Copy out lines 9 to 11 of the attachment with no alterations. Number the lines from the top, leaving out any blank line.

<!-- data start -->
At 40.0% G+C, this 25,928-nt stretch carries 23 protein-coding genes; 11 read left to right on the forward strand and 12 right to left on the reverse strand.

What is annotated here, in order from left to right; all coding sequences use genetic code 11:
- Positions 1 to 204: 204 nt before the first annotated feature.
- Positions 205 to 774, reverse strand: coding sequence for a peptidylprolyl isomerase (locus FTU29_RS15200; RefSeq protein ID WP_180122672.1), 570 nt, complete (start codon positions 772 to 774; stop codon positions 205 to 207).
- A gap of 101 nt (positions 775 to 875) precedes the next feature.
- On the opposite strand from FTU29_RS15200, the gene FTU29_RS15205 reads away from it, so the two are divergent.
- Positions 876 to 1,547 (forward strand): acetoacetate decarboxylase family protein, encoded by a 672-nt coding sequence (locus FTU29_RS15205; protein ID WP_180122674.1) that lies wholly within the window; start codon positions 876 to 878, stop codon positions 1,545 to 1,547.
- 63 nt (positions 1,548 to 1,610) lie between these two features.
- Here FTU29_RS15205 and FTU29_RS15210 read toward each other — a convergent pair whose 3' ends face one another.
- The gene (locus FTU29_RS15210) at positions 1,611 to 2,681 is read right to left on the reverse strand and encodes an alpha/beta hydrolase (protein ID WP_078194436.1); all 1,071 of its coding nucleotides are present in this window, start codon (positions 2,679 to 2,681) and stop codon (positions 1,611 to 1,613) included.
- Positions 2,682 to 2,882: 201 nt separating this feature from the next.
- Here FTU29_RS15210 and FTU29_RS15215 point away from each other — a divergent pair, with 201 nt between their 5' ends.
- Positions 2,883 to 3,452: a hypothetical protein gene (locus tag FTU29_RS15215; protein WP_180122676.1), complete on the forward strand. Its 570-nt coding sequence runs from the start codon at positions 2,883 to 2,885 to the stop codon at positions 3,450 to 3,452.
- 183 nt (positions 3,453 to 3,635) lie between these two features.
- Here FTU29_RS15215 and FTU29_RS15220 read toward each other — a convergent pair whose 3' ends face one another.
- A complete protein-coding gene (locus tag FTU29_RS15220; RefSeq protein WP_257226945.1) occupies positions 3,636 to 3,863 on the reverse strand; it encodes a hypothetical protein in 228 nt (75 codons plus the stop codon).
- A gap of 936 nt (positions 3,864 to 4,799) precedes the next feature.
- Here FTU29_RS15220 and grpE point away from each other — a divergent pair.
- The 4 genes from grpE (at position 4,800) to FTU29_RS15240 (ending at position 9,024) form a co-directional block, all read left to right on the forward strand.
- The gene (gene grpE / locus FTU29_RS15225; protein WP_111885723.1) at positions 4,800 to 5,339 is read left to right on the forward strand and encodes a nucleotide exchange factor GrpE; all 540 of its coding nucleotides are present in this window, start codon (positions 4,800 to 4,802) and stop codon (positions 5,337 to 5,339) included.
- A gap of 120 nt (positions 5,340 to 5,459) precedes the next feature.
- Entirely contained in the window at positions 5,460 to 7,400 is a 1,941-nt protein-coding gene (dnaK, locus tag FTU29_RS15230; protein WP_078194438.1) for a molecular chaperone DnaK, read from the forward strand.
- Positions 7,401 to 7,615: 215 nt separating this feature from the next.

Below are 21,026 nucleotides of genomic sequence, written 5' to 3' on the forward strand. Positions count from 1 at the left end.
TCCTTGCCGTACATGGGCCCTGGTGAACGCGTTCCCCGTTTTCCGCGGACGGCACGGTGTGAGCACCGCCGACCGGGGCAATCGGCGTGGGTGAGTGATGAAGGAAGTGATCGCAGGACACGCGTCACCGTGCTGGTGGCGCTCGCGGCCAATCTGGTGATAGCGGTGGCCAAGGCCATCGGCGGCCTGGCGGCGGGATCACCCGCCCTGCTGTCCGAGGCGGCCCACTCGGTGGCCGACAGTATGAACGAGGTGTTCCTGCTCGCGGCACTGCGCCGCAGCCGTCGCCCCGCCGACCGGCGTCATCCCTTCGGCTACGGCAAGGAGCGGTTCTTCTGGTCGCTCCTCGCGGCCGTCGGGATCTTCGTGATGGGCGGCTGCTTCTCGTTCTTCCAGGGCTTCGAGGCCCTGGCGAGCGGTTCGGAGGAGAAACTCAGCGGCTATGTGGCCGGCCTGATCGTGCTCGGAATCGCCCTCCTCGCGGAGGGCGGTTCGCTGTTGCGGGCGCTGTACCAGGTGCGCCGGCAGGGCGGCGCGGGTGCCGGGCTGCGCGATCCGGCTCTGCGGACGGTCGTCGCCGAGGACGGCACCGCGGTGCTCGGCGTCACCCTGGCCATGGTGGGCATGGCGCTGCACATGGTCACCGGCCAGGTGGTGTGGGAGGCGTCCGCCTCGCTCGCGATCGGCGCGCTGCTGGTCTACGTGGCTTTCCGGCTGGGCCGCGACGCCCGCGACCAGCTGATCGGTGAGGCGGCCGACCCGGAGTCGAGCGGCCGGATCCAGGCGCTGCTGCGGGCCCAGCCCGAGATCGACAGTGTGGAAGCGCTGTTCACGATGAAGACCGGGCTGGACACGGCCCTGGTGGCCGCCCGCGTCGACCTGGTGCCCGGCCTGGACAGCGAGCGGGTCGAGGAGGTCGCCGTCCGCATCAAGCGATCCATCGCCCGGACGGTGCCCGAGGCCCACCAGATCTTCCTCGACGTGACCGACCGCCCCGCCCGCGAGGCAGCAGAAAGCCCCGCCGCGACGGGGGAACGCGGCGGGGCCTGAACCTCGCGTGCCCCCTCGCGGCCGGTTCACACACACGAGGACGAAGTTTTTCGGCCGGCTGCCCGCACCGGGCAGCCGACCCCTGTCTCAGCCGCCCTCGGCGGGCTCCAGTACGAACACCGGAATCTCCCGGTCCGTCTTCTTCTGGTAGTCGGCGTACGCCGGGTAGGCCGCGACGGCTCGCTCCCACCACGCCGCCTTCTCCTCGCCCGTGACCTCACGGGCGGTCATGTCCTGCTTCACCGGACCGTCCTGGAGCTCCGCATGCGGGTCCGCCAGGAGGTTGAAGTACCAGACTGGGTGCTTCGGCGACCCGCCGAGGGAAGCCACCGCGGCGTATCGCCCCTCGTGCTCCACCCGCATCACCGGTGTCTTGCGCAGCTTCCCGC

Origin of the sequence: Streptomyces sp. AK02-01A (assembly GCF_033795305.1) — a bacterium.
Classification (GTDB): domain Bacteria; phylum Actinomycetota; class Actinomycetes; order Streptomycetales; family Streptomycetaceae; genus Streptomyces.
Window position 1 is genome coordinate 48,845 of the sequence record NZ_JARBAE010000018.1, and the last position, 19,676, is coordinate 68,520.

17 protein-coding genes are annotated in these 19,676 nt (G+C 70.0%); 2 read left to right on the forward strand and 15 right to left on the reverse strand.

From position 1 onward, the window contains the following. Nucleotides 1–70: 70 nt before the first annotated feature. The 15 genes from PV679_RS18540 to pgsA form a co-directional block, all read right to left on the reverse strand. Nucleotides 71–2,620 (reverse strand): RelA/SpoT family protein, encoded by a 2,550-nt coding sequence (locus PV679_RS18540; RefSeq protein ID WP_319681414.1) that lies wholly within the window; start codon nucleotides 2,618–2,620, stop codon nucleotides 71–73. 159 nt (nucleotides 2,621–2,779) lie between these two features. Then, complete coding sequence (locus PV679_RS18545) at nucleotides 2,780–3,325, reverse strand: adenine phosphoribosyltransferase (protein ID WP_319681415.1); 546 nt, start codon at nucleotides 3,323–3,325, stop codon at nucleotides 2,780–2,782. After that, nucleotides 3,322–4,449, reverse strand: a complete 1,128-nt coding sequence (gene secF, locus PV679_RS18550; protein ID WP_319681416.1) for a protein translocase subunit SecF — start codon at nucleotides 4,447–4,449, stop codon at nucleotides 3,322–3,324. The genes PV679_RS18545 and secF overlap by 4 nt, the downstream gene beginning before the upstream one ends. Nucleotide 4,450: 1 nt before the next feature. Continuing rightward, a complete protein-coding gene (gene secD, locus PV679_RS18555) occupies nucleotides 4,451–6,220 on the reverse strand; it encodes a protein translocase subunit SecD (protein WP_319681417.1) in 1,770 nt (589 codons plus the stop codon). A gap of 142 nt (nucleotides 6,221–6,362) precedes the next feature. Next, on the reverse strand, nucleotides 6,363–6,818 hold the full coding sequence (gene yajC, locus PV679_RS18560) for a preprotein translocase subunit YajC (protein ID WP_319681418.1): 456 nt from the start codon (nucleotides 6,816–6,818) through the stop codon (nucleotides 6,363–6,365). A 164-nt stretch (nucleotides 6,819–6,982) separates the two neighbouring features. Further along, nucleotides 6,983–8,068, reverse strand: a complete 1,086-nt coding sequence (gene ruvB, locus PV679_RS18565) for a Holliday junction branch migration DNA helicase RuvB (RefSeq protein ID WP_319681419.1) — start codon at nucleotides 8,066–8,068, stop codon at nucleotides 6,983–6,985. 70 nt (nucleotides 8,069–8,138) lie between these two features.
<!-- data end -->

- Here FTU29_RS15205 and FTU29_RS15210 read toward each other — a convergent pair whose 3' ends face one another.
- The gene (locus FTU29_RS15210) at positions 1,611 to 2,681 is read right to left on the reverse strand and encodes an alpha/beta hydrolase (protein ID WP_078194436.1); all 1,071 of its coding nucleotides are present in this window, start codon (positions 2,679 to 2,681) and stop codon (positions 1,611 to 1,613) included.
- Positions 2,682 to 2,882: 201 nt separating this feature from the next.